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New global report calls for more energy productivity

February 17, 2015 - The first global report to rank countries by their energy productivity revealed that 98% of energy is wasted and a modest rise in energy productivity will boost the economy, create jobs and contribute to saving the environment, said Royal Philips, who commissioned the report.


February 17, 2015
By Renée Francoeur

The 2015 Energy Productivity and Economic Prosperity Index launched today, authored by The Lisbon Council, Ecofys and Quintel Intelligence. The Index ranks countries by the amount of GDP they produce for every unit of energy they consume. This differs from energy efficiency, which means using less energy to deliver the same service.

Hong Kong topped the list with an energy productivity of EUR 456 billion of GDP per exajoule (one quintillionjoules) consumed. Cuba came second, boasting EUR 365 billion GDP per exajoule. The United States ranked 87th.

The report warns that the current rate of energy productivity improvement—around 1.3% worldwide each year—is too slow to keep pace with the rising energy demand.

Just by increasing the use of technology today, such as energy-efficient appliances, LED lighting and insulation, European households could reduce their energy bills by a third, stated the report. Additionally, overall energy consumption in the European Union could be cut by 35% by more than doubling the rate of the region’s energy productivity improvement from close to 1.5% to 3% per year by 2030.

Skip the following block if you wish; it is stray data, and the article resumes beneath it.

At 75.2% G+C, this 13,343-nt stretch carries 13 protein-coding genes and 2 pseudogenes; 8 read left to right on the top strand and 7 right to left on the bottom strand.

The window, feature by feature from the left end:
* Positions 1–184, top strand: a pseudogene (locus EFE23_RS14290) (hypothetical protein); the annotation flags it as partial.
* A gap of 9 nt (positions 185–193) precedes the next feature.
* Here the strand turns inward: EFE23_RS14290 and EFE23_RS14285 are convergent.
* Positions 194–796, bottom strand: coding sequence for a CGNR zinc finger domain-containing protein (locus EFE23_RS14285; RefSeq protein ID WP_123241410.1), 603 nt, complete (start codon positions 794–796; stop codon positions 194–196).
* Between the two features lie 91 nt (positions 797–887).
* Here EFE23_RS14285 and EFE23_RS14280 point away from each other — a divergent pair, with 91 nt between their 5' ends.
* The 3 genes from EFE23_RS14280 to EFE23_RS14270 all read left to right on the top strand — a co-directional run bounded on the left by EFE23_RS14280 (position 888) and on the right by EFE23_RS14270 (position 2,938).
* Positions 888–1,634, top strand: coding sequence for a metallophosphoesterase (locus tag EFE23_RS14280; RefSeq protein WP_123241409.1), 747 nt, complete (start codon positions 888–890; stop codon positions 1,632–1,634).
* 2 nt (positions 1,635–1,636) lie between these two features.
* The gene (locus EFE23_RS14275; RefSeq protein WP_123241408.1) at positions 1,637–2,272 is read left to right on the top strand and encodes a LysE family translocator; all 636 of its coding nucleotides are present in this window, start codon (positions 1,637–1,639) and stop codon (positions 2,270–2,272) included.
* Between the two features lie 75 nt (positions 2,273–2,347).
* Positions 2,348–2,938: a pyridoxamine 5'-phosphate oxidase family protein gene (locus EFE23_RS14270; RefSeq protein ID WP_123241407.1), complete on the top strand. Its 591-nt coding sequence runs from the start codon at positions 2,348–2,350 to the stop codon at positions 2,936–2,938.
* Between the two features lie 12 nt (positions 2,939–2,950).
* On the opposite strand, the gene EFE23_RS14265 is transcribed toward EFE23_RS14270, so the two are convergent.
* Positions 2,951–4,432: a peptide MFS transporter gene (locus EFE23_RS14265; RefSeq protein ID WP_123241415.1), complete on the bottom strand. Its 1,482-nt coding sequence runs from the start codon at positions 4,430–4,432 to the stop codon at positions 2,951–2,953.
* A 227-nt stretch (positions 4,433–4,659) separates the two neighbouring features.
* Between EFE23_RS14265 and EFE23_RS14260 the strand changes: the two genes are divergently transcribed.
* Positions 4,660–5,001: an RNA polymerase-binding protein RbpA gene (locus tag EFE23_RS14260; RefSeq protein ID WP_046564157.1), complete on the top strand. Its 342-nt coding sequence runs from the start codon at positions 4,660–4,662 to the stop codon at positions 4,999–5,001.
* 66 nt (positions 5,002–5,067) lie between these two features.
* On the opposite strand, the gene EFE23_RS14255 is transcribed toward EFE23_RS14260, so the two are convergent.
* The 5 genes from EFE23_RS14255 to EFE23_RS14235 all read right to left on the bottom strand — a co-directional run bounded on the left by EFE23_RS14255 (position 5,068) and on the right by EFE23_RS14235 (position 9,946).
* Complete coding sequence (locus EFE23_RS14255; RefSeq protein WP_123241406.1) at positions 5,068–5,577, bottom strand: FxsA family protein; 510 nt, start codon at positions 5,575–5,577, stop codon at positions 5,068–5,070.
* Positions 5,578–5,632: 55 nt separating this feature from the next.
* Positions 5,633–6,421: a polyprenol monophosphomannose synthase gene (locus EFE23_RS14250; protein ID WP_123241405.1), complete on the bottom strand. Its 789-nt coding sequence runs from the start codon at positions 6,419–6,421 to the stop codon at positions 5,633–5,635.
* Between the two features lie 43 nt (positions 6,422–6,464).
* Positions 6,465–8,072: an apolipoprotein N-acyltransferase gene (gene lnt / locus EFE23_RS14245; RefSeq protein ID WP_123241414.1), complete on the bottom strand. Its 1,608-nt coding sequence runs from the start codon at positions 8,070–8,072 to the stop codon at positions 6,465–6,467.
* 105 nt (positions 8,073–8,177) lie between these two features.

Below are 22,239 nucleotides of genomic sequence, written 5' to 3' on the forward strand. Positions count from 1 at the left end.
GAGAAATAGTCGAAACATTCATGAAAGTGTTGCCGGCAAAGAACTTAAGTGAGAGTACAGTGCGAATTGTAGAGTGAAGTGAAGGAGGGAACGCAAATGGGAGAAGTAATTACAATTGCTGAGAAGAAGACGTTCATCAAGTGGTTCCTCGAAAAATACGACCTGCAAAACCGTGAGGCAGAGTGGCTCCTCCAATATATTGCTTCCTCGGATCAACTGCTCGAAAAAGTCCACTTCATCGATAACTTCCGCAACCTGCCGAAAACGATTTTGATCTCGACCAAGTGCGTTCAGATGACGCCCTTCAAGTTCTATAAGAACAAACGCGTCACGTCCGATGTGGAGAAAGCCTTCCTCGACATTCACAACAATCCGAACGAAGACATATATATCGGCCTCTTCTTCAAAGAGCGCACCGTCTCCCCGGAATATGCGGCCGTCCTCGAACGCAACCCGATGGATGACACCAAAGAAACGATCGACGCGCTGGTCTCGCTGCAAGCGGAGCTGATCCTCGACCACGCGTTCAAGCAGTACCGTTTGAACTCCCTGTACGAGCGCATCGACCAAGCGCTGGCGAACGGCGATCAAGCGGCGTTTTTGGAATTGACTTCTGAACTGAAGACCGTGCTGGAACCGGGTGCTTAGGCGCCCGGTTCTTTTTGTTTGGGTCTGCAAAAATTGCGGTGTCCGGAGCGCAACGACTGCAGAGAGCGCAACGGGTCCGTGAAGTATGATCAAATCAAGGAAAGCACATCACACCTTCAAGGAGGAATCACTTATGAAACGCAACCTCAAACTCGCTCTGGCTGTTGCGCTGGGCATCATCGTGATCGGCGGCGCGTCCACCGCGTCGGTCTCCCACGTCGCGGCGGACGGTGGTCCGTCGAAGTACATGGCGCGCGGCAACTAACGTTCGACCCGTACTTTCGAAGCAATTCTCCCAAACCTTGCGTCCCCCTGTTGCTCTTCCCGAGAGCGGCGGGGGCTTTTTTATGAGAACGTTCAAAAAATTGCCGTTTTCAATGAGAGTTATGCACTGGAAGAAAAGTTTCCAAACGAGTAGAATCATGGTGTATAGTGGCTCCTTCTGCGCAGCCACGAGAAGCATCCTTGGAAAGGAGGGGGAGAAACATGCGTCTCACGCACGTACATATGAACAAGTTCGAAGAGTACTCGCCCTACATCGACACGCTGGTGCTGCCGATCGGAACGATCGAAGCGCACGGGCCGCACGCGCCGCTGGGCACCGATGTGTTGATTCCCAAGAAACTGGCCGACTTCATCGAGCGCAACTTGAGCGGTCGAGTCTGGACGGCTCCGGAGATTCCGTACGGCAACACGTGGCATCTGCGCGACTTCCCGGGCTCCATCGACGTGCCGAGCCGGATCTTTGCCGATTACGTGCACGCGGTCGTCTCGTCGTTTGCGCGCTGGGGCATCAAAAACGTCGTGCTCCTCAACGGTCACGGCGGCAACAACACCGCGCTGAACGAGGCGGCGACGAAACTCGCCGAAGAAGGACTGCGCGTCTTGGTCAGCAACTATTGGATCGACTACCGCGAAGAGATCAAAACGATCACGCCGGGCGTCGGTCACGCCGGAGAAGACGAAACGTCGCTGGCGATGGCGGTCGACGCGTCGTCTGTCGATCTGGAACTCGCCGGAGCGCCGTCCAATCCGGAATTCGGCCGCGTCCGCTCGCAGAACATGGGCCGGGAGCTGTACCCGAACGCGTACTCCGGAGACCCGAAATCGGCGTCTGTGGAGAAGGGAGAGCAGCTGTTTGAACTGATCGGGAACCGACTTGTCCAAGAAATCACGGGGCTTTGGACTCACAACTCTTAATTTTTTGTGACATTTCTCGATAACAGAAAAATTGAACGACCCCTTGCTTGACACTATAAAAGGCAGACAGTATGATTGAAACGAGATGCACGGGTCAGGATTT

“Within the range of energy efficiency opportunities, LED lighting is a key contributor in addressing the soaring energy demand of the future as it already can deliver a 500% energy productivity improvement in average households”, said Harry Verhaar, head of global public and government affairs at Philips Lighting. “And by connecting LED lighting to sensors, apps and controls, even greater efficiencies may be realized. It is dramatically changing the way people experience and interact with light at home, at work and in their cities.”

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According to the High-Energy Productivity Growth Scenario presented in the report, nearly 12 European households could be lit with a 1000 KWh of electricity, which is roughly what it takes to light two households today.

The report urges policymakers to set more ambitious targets to improve energy productivity. It demonstrates that high levels of energy efficiency will contribute to global economic growth: doubling energy productivity could create more than 6 million jobs globally by 2020 and reduce the global fossil fuel bill by more than EUR 2 trillion by 2030.